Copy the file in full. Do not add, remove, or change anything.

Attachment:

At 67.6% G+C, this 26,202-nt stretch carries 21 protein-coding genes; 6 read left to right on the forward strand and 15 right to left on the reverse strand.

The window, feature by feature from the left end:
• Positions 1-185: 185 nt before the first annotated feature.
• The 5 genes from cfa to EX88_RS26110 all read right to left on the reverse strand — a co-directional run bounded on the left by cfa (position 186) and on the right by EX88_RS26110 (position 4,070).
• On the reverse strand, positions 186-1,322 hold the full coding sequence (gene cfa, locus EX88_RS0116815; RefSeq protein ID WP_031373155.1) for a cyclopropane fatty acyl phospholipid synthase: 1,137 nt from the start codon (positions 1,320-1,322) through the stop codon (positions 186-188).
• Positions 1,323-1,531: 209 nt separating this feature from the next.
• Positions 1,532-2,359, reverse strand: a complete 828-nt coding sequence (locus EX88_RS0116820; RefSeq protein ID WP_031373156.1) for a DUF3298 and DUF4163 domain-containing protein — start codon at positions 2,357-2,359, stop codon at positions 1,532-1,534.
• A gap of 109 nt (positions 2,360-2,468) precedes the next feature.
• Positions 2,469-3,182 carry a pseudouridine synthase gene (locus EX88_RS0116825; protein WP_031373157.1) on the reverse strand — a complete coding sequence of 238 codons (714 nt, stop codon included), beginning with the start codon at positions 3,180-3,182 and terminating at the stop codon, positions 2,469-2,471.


At 67.6% G+C, this 26,202-nt stretch carries 21 protein-coding genes; 6 read left to right on the forward strand and 15 right to left on the reverse strand.

The window, feature by feature from the left end:
• Positions 1-185: 185 nt before the first annotated feature.
• The 5 genes from cfa to EX88_RS26110 all read right to left on the reverse strand — a co-directional run bounded on the left by cfa (position 186) and on the right by EX88_RS26110 (position 4,070).
• On the reverse strand, positions 186-1,322 hold the full coding sequence (gene cfa, locus EX88_RS0116815; RefSeq protein ID WP_031373155.1) for a cyclopropane fatty acyl phospholipid synthase: 1,137 nt from the start codon (positions 1,320-1,322) through the stop codon (positions 186-188).
• Positions 1,323-1,531: 209 nt separating this feature from the next.
• Positions 1,532-2,359, reverse strand: a complete 828-nt coding sequence (locus EX88_RS0116820; RefSeq protein ID WP_031373156.1) for a DUF3298 and DUF4163 domain-containing protein — start codon at positions 2,357-2,359, stop codon at positions 1,532-1,534.
• A gap of 109 nt (positions 2,360-2,468) precedes the next feature.
• Positions 2,469-3,182 carry a pseudouridine synthase gene (locus EX88_RS0116825; protein WP_031373157.1) on the reverse strand — a complete coding sequence of 238 codons (714 nt, stop codon included), beginning with the start codon at positions 3,180-3,182 and terminating at the stop codon, positions 2,469-2,471.